Finally, the association between bicameralism and constitutional stability is partly confirmed by the performance of countries with weak Senates. This group illustrates curious results, as five cases exhibit high constitutional stability (that is to say, a rate of approximately zero) and two cases show elevated rates of change (above five amendments approved per year). As a group, the average would obviously not be an adequate measure, especially given the bimodality of the distribution and the small number of cases. However, the majority of the cases illustrate high rates of constitutional stability.

The relationships depicted in Figure 2 therefore indicate that the presence of a second veto arena tends to inhibit constitutional change independent of the Senate's legislative powers. In short, bicameralism tends to be associated with diminished rates of constitutional amendments. This result confirms the proposition that additional veto arenas have a higher probability of preserving the status quo. Evidence indicates that bicameralism therefore tends to be a better predictor of constitutional stability than federalism.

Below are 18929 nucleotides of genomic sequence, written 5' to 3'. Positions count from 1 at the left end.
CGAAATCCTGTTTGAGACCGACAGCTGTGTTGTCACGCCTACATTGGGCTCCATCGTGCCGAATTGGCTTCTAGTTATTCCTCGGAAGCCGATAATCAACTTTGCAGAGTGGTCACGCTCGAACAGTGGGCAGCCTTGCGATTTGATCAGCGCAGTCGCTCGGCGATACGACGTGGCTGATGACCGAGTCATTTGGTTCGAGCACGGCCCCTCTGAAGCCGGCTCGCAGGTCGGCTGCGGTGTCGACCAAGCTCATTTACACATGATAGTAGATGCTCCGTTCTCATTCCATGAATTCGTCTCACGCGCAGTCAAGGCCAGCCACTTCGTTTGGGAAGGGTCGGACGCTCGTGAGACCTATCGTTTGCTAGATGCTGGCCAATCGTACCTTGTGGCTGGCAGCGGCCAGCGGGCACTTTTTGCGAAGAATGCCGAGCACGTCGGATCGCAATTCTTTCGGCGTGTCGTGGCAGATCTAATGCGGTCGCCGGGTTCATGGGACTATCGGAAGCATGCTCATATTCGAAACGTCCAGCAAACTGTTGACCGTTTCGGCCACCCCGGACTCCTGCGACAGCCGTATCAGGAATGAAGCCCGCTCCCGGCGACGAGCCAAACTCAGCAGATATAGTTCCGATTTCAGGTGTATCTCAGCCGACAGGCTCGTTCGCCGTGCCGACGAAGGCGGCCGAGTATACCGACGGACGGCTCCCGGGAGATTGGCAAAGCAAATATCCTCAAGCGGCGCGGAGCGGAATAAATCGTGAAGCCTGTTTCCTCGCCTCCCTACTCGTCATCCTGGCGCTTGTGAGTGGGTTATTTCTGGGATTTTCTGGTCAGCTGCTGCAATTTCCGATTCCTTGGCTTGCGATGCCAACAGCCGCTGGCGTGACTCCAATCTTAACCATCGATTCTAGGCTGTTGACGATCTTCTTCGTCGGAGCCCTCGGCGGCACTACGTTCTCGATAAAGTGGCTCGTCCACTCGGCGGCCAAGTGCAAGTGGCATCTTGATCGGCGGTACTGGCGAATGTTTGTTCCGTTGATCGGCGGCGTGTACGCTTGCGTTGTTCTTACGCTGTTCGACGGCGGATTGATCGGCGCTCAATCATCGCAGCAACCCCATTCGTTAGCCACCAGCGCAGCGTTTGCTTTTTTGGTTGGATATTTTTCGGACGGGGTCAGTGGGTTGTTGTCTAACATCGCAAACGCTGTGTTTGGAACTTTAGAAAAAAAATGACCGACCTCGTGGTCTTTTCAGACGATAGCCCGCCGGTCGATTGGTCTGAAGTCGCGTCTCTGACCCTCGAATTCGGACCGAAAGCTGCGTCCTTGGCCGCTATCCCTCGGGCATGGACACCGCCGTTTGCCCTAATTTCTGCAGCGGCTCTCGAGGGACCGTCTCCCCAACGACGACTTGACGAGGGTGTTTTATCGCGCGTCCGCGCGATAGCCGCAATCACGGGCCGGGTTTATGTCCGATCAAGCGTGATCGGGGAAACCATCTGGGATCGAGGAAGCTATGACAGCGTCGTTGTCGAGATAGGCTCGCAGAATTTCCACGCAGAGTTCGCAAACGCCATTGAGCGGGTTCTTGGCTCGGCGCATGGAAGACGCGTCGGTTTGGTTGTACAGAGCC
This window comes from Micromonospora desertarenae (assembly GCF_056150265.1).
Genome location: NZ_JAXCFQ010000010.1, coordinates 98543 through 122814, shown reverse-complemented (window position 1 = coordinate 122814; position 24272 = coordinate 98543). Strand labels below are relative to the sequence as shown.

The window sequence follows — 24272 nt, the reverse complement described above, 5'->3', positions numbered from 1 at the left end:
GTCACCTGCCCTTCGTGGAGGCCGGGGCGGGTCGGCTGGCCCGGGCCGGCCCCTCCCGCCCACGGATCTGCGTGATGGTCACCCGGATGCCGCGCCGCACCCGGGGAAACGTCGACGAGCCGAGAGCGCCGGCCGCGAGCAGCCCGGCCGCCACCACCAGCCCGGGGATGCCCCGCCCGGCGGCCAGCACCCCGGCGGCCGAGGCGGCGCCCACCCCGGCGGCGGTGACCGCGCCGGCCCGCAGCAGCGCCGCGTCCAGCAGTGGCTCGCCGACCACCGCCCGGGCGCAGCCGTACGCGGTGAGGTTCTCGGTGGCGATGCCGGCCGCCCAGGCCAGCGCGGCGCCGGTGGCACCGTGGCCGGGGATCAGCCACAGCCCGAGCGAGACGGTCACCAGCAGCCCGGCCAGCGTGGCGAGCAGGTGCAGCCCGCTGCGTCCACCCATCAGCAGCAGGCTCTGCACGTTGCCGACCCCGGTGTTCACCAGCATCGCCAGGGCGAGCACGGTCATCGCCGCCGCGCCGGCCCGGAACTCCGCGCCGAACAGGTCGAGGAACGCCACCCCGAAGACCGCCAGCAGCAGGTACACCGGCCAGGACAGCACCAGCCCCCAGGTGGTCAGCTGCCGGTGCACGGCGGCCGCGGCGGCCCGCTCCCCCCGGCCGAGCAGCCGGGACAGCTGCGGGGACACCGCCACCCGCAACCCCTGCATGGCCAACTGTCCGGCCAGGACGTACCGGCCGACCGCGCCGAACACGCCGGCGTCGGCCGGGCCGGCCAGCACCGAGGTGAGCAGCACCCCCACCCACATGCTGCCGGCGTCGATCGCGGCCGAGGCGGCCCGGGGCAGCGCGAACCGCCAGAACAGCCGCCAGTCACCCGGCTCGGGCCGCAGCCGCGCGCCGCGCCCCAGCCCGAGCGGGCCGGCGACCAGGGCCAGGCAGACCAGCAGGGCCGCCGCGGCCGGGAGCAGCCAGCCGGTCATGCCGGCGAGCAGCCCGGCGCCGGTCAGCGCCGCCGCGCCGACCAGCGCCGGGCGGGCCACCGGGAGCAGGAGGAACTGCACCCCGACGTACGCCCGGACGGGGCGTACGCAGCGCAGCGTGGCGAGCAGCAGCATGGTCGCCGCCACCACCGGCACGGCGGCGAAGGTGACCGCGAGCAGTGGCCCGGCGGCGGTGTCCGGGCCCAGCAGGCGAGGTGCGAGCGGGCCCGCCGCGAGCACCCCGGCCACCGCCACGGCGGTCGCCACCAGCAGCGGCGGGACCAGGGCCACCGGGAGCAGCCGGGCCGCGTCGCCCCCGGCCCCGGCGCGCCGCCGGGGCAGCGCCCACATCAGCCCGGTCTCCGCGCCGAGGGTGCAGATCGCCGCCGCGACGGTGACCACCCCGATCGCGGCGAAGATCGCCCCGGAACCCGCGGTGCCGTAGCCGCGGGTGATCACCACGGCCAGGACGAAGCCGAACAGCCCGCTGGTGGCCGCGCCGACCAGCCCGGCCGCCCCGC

However, high rates of constitutional amendments are associated with bicameralism in certain cases, independent of the Senate's legislative powers. Despite its strong Upper House, India approved an average of seven constitutional amendments per year between 1950 and 1992, and Brazil approved almost three amendments per year between 1989 and 2006. Although their Senates are regarded as comparatively weak, Austria approved an average of more than six constitutional amendments between 1975 and 1992, and Malaysia approved an average of five amendments per year between 1957 and 1992.

It is worth noting that all cases in which bicameralism is associated with high rates of constitutional amendments are also federal. This evidence confirms last section's results: federalism does not necessarily act as a constraint on institutional change.

Therefore, although a second Chamber increases the likelihood that the status quo will be preserved, even when combined with federalism this outcome is far from assured. Moreover, this inference cannot be treated as a residual phenomenon that is irrelevant to the analysis. It indicates that bicameralism - even when symmetric - is not a sufficient condition to prevent constitutional change. With a second Chamber that wields veto power it is possible to approve changes to the status quo, therefore devising democratic solutions for national policy conflicts. There are factors that facilitate constitutional change, even under symmetrical bicameralism, and the following analysis of the Brazilian case aims to explore these factors.